The poisonous snake, carrying deadly venom, crawls sinuously across the path. The market, a deadly predator, moves in a serpentine course across the screen. Both show no mercy. One can take your money; the other can take your life. One can take your body; the other can take your soul.
The Crafty Serpent
The serpent in Genesis is a paradoxical creature. On one hand he is portrayed as crafty—perhaps, even deceitful—and on the other hand, he is the bringer of consciousness.
3 “Now the serpent was more crafty than any other beast of the field that the Lord God had made.
He said to the woman, “Did God actually say, ‘You[a] shall not eat of any tree in the garden’?” 2 And the woman said to the serpent, “We may eat of the fruit of the trees in the garden, 3 but God said, ‘You shall not eat of the fruit of the tree that is in the midst of the garden, neither shall you touch it, lest you die.’” 4 But the serpent said to the woman, “You will not surely die. 5 For God knows that when you eat of it your eyes will be opened, and you will be like God, knowing good and evil” (Genesis 3:1-5, ESV).
Decisions . . . Decisions
In order to possess free will and make moral decisions, you must know the difference between good and evil. Paradoxically, the serpent is the bringer of this necessary consciousness.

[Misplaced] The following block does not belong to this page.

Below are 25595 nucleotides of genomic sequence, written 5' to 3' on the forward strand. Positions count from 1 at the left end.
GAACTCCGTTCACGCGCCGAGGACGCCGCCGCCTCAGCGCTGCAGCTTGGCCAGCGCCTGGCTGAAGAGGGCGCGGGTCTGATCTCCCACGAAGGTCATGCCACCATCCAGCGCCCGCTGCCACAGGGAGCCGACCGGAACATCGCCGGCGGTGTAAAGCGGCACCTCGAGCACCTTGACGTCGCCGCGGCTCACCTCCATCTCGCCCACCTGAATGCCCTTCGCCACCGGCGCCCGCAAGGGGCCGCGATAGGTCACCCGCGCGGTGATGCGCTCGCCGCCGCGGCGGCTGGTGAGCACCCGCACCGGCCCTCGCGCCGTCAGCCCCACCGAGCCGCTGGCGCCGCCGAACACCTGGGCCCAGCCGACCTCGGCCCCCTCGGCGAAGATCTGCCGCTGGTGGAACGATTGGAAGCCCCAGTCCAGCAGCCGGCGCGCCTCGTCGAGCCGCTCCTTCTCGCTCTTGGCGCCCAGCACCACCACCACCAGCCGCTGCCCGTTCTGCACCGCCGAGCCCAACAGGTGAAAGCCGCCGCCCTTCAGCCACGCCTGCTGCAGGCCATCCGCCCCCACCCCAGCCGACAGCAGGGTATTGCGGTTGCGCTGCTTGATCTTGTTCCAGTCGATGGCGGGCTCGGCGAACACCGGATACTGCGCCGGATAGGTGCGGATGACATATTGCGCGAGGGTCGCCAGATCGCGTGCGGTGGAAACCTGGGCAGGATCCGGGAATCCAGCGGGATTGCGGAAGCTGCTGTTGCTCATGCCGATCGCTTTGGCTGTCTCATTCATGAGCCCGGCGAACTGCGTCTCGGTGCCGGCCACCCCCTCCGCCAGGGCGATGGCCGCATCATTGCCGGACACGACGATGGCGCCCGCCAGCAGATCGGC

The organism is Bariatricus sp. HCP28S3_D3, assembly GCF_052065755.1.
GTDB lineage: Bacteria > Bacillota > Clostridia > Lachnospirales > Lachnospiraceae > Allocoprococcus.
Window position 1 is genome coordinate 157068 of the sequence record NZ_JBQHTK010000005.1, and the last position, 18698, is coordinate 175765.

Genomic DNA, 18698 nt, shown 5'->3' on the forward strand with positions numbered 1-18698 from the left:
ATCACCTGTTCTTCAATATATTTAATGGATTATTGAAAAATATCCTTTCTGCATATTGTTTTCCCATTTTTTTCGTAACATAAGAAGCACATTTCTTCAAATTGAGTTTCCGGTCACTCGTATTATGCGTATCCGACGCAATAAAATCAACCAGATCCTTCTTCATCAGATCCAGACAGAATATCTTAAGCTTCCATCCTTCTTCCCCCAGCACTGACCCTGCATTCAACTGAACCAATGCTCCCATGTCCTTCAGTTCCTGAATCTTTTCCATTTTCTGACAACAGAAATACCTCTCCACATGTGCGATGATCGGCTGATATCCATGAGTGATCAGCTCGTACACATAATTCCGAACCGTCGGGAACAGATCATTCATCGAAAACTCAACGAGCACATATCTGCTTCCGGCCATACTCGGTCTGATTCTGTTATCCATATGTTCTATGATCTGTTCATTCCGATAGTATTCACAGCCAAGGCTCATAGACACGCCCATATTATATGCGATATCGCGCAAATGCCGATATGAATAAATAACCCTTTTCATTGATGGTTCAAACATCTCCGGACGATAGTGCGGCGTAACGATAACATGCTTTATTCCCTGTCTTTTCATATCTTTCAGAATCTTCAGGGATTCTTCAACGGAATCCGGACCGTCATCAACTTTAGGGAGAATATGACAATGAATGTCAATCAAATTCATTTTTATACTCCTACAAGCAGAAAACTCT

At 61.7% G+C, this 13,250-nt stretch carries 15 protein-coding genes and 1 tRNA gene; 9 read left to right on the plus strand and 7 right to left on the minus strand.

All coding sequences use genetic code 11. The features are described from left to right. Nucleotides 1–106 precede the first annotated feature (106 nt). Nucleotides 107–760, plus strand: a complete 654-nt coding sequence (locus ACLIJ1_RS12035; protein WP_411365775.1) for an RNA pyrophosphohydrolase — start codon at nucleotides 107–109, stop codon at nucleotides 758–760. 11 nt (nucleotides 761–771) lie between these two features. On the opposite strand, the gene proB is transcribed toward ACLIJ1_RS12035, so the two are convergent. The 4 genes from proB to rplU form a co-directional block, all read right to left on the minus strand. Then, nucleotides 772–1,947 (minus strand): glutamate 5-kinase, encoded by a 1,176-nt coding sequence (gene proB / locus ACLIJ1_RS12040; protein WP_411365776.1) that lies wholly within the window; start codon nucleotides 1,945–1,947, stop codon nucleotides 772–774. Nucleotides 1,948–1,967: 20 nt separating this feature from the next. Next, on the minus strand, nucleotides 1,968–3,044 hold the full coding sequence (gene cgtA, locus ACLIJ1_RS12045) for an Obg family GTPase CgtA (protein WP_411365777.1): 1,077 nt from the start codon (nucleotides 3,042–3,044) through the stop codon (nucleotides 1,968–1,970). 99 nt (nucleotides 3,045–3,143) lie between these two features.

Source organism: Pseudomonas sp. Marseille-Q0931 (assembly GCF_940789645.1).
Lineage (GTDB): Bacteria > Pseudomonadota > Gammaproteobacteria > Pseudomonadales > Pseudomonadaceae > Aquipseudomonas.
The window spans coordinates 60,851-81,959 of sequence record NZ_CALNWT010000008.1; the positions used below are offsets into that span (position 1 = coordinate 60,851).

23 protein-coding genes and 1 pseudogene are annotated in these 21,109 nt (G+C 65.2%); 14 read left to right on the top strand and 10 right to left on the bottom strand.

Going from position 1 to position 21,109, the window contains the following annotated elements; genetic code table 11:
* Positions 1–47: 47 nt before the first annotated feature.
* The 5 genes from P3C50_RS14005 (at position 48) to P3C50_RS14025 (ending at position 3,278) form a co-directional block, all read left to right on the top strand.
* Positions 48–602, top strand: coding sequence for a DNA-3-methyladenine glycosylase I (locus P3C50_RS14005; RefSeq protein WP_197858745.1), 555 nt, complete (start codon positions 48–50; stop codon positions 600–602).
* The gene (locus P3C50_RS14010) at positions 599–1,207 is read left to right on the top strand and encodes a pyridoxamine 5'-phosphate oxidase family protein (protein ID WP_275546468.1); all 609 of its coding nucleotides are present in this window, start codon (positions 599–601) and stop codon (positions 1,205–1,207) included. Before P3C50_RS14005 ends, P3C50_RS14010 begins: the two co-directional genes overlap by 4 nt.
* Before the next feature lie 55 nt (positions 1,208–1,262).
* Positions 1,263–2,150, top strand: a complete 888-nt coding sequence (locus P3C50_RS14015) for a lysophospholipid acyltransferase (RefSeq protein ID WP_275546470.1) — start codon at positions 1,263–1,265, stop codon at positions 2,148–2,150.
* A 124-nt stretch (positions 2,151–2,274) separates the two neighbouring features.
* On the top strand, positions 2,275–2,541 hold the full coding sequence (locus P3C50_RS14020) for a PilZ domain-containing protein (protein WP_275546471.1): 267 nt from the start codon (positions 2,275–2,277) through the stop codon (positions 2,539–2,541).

In dreams, being bitten by a snake means becoming more conscious. In trading, being bitten by a snake means realizing that trading is part of a multi-dimensional reality similar to the matrix, and you need greater consciousness to navigate this reality. Jesus said, “Behold, I send you forth as sheep in the midst of wolves: be ye therefore wise as serpents, and harmless as doves” (Matthew 10:16, KJV).
And Peter Falk yelled “Serpentine!”—when Alan Arkin ran safely through a field of gunfire in a straight line (The In-Laws, 1979). Arkin realizing his running error, ran back through the gunfire to his original spot turned around and ran through the field of gunfire again in a serpentine manner. Sounds like trading.